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The neck (cervical spine) is composed of vertebrae that begin in the upper torso and end at the base of the skull. The bony vertebrae along with the ligaments (which are comparable to thick rubber bands) provide stability to the spine. The muscles allow for support and motion. The neck has a significant amount of motion and supports the weight of the head. However, because it is less protected than the rest of the spine, the neck can be vulnerable to injury and disorders that produce pain and restrict motion. For many people, neck pain is a temporary condition that disappears with time. Others need medical diagnosis and treatment to relieve their symptoms.
Neck pain Causes Neck pain may result from abnormalities in the soft tissues - the muscles, ligaments, and nerves - as well as in bones and joints of the spine. The most common causes of neck pain are soft-tissue abnormalities due to injury or prolonged wear and tear. In rare instances, infection or tumors may cause neck pain. In some people, neck problems may be the source of pain in the upper back, shoulders, or arms.
- Inflammatory Diseases - Rheumatoid arthritis can destroy joints in the neck and cause severe stiffness and pain. Rheumatoid arthritis typically occurs in the upper neck area.
- Cervical Disk Degeneration (Spondylosis) - The disk acts as a shock absorber between the bones in the neck. In cervical disk degeneration (which typically occurs in people age 40 years and older), the normal gelatin-like center of the disk degenerates and the space between the vertebrae narrows. As the disk space narrows, added stress is applied to the joints of the spine causing further wear and degenerative disease. The cervical disk may also protrude and put pressure on the spinal cord or nerve roots when the rim of the disk weakens. This is known as a herniated cervical disk.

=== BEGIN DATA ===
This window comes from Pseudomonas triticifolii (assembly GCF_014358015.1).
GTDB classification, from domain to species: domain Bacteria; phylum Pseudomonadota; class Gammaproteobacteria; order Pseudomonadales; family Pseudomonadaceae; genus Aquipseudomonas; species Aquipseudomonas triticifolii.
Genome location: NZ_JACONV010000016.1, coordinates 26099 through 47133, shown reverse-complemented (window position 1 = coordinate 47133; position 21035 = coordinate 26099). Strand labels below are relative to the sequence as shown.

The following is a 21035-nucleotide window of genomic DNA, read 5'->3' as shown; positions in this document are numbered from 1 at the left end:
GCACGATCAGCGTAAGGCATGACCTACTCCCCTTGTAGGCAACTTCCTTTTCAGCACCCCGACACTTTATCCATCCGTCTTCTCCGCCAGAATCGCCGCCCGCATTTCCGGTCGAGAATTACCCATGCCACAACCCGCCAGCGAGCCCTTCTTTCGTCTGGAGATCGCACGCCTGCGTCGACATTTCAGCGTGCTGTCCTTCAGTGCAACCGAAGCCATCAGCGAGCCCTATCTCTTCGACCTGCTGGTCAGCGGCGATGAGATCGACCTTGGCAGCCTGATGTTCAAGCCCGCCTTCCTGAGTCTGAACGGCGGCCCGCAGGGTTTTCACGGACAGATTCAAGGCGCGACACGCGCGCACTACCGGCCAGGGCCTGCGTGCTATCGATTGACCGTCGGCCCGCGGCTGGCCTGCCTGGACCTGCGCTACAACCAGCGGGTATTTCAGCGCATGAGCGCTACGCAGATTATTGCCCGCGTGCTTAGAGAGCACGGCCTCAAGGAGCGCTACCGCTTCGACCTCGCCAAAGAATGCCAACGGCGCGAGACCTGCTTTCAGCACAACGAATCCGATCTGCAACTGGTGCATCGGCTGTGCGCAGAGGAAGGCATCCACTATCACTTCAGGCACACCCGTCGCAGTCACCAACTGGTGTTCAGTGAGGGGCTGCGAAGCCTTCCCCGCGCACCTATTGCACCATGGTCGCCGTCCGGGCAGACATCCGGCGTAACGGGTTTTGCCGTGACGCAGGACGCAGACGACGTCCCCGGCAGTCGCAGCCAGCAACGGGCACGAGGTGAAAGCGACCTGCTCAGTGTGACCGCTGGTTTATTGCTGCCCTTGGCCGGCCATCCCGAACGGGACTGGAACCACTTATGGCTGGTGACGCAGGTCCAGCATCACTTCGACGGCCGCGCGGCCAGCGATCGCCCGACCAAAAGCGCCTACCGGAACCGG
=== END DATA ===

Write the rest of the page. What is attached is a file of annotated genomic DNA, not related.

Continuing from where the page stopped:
- Injury - Because the neck is so flexible and because it supports the head, it is extremely vulnerable to injury. Motor vehicle or diving accidents, contact sports, and falls may result in neck injury. The regular use of safety belts in motor vehicles can help to prevent or minimize neck injury. A "rear end" automobile collision may result in hyperextension, a backward motion of the neck beyond normal limits, or hyperflexion, a forward motion of the neck beyond normal limits. The most common neck injuries involve the soft tissues: the muscles and ligaments. Severe neck injuries with a fracture or dislocation of the neck may damage the spinal cord and cause paralysis.
Hand & Wrist
The wrist is a more complicated joint than the hip or the knee. On the hand side of the wrist, there are
two rows of bones at the base of the hand. There are four bones in each row. The bones in these rows are
called the carpals. The long thin bones of the hand radiate out from one row of carpals and form the basis
of the fingers and thumb.
The radius and the ulna are the two bones of the forearm that form a joint with the first row of carpals.
The ends of the bones are covered with an elastic tissue, called cartilage. Cartilage creates a slick surface that enables the bones to move smoothly when they move against each other.
Scaphoid Fracture of the Wrist
The scaphoid is one of the small bones in the wrist. It is the wrist bone that is most likely to break. The scaphoid is located on the thumb side of the wrist, in the area where the wrist bends.
It can most easily be identified when the thumb is held in a "hitch-hiking" position. The scaphoid is at the base of the hollow made by the thumb tendons. Pain or tenderness in this area can be a sign that the scaphoid is injured.
Carpal Tunnel Syndrome
Carpal tunnel syndrome is a common source of hand numbness and pain. It is more common in women than men.
The carpal tunnel is a narrow, tunnel-like structure in the wrist. The bottom and sides of this tunnel are formed by wrist (carpal) bones. The top of the tunnel is covered by a strong band of connective tissue called the transverse carpal ligament.
The median nerve travels from the forearm into the hand through this tunnel in the wrist. The median nerve controls feeling in the palm side of the thumb, index finger, and long fingers. The nerve also controls the muscles around the base of the thumb. The tendons that bend the fingers and thumb also travel through the carpal tunnel. These tendons are called flexor tendons.
Spine Related Injuries
When people say they have a "slipped" or "ruptured" disk in their neck or lower back, what they are actually describing is a herniated disk - a common source of pain in the neck, lower back, arms, or legs.